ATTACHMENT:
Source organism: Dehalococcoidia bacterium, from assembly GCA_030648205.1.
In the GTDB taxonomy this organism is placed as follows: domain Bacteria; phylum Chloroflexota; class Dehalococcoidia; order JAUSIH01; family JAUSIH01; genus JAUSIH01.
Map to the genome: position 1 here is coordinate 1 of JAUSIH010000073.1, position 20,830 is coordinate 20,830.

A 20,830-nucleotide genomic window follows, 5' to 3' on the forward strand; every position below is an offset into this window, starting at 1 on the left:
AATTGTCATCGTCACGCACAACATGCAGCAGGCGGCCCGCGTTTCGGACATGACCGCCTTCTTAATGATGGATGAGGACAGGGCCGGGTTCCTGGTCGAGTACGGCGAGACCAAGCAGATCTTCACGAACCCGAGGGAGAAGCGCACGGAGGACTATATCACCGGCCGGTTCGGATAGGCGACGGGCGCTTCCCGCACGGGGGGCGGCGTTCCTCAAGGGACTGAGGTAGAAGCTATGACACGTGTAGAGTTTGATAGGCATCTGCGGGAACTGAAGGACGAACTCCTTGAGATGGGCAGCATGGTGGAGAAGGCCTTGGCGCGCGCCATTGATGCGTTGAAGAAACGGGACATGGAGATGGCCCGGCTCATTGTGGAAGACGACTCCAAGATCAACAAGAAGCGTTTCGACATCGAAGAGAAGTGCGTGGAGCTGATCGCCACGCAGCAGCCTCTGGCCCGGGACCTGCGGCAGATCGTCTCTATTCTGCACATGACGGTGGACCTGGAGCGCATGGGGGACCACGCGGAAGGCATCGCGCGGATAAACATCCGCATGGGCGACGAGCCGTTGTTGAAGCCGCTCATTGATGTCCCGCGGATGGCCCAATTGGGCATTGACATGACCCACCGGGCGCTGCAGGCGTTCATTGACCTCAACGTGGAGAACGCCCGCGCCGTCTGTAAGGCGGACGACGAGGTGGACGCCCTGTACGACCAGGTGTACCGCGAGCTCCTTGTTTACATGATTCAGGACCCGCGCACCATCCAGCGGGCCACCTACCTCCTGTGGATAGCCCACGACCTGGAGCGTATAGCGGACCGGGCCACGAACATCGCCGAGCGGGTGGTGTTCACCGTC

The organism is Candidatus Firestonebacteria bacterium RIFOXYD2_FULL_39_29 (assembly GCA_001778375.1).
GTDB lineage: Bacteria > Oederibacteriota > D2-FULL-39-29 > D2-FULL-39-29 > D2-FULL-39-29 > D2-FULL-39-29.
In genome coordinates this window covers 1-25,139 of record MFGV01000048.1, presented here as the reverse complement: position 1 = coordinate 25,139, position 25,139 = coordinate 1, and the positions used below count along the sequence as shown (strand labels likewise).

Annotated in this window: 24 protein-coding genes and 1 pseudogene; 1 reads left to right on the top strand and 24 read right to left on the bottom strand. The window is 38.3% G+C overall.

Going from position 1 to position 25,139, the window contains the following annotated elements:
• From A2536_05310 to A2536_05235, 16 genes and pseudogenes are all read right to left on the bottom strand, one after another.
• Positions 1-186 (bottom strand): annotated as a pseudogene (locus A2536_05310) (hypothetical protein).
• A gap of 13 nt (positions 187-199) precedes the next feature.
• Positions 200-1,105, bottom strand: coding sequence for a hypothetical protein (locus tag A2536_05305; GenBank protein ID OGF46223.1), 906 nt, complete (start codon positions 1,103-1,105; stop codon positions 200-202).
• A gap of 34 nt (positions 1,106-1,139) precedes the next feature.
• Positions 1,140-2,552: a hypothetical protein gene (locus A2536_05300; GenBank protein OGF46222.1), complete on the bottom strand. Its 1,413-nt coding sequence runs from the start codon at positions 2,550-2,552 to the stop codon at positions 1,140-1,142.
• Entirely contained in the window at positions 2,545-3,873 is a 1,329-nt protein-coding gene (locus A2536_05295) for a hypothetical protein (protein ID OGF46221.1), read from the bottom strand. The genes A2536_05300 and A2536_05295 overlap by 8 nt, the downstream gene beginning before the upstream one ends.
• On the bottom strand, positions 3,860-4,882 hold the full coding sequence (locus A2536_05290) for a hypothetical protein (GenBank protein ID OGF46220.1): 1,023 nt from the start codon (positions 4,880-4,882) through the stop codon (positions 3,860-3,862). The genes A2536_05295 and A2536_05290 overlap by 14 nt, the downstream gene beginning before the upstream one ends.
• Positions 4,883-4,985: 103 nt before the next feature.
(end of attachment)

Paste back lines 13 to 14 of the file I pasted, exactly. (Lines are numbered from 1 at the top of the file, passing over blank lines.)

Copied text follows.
• A gap of 13 nt (positions 187-199) precedes the next feature.
• Positions 200-1,105, bottom strand: coding sequence for a hypothetical protein (locus tag A2536_05305; GenBank protein ID OGF46223.1), 906 nt, complete (start codon positions 1,103-1,105; stop codon positions 200-202).